THE HANDMAID'S TALE -- "The Word" -- Episode 213 -- Serena and the other Wives strive to make change. Emily learns more about her new Commander. Offred faces a difficult decision. Naomi (Ever Carradine) and Serena Joy (Yvonne Strahovski), shown. (Photo by: George Kraychyk/Hulu)

LC Alum Continues Success with Hulu Shows

“Handmaid’s Tale” and “Marvel’s Runaways” film actress Ever Carradine ’96 did not come to Lewis & Clark to study theatre. In fact, her father, Robert Carradine, didn’t originally want her to pursue acting.

“He didn’t want me to have to handle the struggles that come with the industry,” she said.

A “third generation actor,” Carradine hails from the prominent Carradine acting family, meaning she grew up in the film and television world, yet she began her time at LC as a sociology/anthropology major (SOAN). However, she quickly found herself drawn back to the theatre. To Carradine, SOAN and theatre, while very different disciplines, were similar in that they both explored human nature. In her sophomore year, Carradine was cast in a production of “A Piece of My Heart,” a play about American nurses in Vietnam. She switched to a theatre major after that, preferring to act in the Black Box Theatre over the Mainstage because she felt that at the time more contemporary or experimental works were put on there.

Carradine went on to perform in several LC shows, including “Our Country’s Good,” a play about prison camps in Australia. This show was directed by Associate Professor of Theatre and Department Chair Stephen Weeks, who had arrived at LC in 1995 and still teaches to this day.

“Ever’s a terrific person,” Weeks said. “I so much enjoyed working with her, she was great all the way through the production process. It was a happy time.”

Professor Weeks recalled the audition process for “Our Country’s Good,” wherein Carradine’s character, Liz Morden, required particular talent to embody.

“The character of Liz Morden, she speaks in a heavy Cockney accent, so it’s a dialogue part, and also it’s a very emotionally trying role, there’s a nice arc by which that character comes into her own,” Weeks said. “I wasn’t sure at first if Ever was going to be the actor to play the role, I called her back a couple of different times, and I finally decided that she was the right person. And that was a good casting decision, she was excellent.”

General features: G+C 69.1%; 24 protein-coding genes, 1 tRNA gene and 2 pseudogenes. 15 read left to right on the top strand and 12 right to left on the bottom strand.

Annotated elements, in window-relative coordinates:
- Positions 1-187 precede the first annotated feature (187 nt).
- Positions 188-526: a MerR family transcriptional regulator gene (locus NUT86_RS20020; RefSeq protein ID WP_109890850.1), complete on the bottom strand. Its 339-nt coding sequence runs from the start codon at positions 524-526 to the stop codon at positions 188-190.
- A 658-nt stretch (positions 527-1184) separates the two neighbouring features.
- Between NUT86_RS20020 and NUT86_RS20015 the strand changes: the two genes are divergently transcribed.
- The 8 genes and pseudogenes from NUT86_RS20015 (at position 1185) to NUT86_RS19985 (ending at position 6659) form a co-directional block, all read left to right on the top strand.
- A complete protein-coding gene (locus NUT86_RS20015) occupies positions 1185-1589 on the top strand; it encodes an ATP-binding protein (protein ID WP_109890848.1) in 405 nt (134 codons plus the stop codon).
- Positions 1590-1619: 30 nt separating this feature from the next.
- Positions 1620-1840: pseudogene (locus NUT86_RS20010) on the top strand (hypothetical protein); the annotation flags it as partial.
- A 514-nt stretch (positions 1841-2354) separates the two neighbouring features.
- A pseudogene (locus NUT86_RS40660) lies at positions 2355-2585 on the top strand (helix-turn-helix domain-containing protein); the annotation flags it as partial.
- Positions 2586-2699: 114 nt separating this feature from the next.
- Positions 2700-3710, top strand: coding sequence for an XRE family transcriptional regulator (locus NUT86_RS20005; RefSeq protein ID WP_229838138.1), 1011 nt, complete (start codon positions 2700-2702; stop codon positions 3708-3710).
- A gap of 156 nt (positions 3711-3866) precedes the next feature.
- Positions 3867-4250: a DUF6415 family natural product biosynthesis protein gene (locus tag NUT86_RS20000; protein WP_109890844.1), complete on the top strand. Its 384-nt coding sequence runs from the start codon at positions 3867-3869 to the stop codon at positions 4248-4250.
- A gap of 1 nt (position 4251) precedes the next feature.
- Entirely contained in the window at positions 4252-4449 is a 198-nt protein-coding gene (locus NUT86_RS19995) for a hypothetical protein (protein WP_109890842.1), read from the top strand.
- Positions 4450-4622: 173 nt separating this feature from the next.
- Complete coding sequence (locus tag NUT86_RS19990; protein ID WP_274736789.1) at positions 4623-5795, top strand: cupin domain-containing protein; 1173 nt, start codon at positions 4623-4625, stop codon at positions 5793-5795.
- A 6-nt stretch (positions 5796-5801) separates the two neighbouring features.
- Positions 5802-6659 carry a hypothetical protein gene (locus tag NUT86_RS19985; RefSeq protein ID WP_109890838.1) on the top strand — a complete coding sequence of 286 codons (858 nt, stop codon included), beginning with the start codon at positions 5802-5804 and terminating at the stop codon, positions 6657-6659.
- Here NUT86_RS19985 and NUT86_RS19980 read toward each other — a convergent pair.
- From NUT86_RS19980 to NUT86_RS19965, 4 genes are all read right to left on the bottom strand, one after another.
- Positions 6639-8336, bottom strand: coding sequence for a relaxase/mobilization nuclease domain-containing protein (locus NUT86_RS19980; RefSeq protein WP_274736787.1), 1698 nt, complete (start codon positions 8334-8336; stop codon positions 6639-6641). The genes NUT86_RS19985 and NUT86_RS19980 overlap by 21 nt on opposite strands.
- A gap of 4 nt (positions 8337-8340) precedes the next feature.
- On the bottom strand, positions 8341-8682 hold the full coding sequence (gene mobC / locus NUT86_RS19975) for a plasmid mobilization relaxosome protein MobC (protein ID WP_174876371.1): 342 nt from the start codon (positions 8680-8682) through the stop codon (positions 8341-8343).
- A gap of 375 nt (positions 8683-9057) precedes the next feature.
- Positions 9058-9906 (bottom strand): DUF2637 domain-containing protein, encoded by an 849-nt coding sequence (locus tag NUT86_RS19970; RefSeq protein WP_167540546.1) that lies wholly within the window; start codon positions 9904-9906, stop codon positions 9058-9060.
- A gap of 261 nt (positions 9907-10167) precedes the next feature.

“(Stephen) really breathed life into the Theatre department,” Carradine said.

As many college seniors do, Carradine weighed plan for the future as she approached graduation. She had been cast in a production of “The Sisters Rosensweig” at Portland Repertory Theatre before she graduated, the opening of which coincided with graduation weekend. After that run, she was offered an audition for a production of “Three Tall Women” at the same company but felt that if she accepted the role, she would never leave Portland.

Instead, she moved back to Los Angeles and started her career in film and television. A friend’s father was an agent, and he brought her in for an audition, which led to her being signed with the agency. Carradine earned early gigs on television shows like “Diagnosis Murder” and “Veronica’s Closet.” She continued to work in television and film throughout the 2000s and up to today; currently, she stars in two shows produced for Hulu as Janet Stein in “Marvel’s Runaways” and Naomi Putnam in “The Handmaid’s Tale.”

Janet Stein and Naomi Putnam are very different characters, but as a seasoned actress, Carradine does not find oscillating between them to be too difficult.

“Once you rehearse, once you put the clothes on, it becomes real,” she said.

Specifically, her role as a Wife in “The Handmaid’s Tale” is supported by the costume. The costumes in the show are now iconic, from the red cloaks of the Handmaids to the teal dresses worn by the Wives.

Carradine cited a few different factors that she feels boosted her success. For one, thanks to her role in “The Sisters Rosensweig,” Carradine was eligible for a Screen Actors Guild (SAG) card. That, plus getting signed by an agency so early in her career, helped her be considered for certain roles. Going to a liberal arts college helped her search for and eventually find her true passion. She offered this advice to LC students and artists of all kinds as to how to succeed in the industry.

“Make art, make bad movies, make good movies …make things with your friends. You need people around you.”

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